Console.WriteLine("Type of derivative: {0}", derivative.GetType().ToString());
            Console.WriteLine("derivative(2.4) = {0}", derivative.ValueAt(2.4));

            // You can get a Line that is the tangent to a curve
            // at a specified x value using the TangentAt method:
            Polynomial tangent = constant1.TangentAt(2.4);
            Console.WriteLine("Slope of tangent line at 2.4 = {0}",
                tangent.Parameters[1]);

            // The integral of a piecewise constant curve can be calculated exactly. 
            Console.WriteLine("Integral of constant1 between 1.4 and 4.6 = {0}",
                constant1.Integral(1.4, 4.6));


            // 
            // Piecewise linear curves
            //

            // Piecewise linear curves are used for linear interpolation
            // between data points. They are implemented by the
            // PiecewiseLinearCurve class. It has three constructors,
            // similar to the constructors for the PiecewiseLinearCurve
            // class..These constructors create the linear interpolating
            // curve between the data points.

            // The first constructor takes two double arrays as parameters.
            // These contain the x and y values of the data points:
            double[] xValues2 = {1, 2, 3, 4, 5, 6};
            double[] yValues2 = {1, 3, 4, 3, 4, 2};
            PiecewiseLinearCurve line1 = new PiecewiseLinearCurve(xValues2, yValues2);

            // The second constructor takes two var objects, containing the
            // x and y-values of the data points:
            var xVector2 = Vector.Create(xValues2);
            var yVector2 = Vector.Create(yValues2);
            PiecewiseLinearCurve line2 = new PiecewiseLinearCurve(xVector2, yVector2);

            // The third constructor only takes one parameter: an array of
            // Point structures that represent the data point.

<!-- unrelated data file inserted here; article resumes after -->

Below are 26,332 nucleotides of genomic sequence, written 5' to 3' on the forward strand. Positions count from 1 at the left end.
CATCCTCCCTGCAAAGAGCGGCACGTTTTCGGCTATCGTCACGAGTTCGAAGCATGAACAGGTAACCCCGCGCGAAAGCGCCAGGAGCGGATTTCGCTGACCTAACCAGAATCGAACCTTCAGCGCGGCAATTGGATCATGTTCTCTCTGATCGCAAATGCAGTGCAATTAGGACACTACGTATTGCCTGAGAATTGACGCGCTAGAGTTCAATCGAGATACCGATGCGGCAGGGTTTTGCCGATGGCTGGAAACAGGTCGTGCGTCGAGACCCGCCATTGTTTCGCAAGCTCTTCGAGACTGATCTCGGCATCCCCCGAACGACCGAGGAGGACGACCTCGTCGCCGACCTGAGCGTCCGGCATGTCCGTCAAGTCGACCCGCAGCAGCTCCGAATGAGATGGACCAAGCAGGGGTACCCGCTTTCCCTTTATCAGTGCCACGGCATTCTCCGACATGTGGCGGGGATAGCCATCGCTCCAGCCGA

Point[] dataPoints2 = new Point[] {new Point(1, 1), new Point(2, 3), new Point(3, 4),
                 new Point(4, 3), new Point(5, 4), new Point(6, 2)};
            PiecewiseLinearCurve line3 = new PiecewiseLinearCurve(dataPoints);

            //
            // Curve Parameters
            //

            // Piecewise linear curves have 2n parameters, where n is the number of
            // data points. The first n parameters are the x-values. The next
            // n parameters are the y-values.

            Console.WriteLine("line1.Parameters.Count = {0}", 
                line1.Parameters.Count);
            // Parameters can easily be retrieved:
            Console.WriteLine("line1.Parameters[0] = {0}", 
                line1.Parameters[0]);
            // Parameters can also be set:
            line1.Parameters[0] = 1;

            //
            // Curve Methods
            //

            // The ValueAt method returns the y value of the
            // curve at the specified x value:
            Console.WriteLine("line1.ValueAt(2.4) = {0}", line1.ValueAt(2.4));

            // The SlopeAt method returns the slope of the curve
            // a the specified x value:
            Console.WriteLine("line1.SlopeAt(2.4) = {0}", line1.SlopeAt(2.4));
            // The slope at the data points is Double.NaN if the slope of the line
            // is different on either side of the data point:
            Console.WriteLine("line1.SlopeAt(2) = {0}", line1.SlopeAt(2));

            // Piecewise line curves do not have a defined derivative. 
            // The GetDerivative method returns a GeneralCurve:
            derivative = line1.GetDerivative();
            Console.WriteLine("Type of derivative: {0}", derivative.GetType().ToString());
            Console.WriteLine("derivative(2.4) = {0}", derivative.ValueAt(2.4));

            // You can get a Line that is the tangent to a curve
            // at a specified x value using the TangentAt method:
            tangent = line1.TangentAt(2.4);
            Console.WriteLine("Slope of tangent line at 2.4 = {0}",
                tangent.Parameters[1]);

            // The integral of a piecewise line curve can be calculated exactly. 
            Console.WriteLine("Integral of line1 between 1.4 and 4.6 = {0}",
                line1.Integral(1.4, 4.6));

            Console.Write("Press Enter key to exit...");
            Console.ReadLine();
        }
    }
}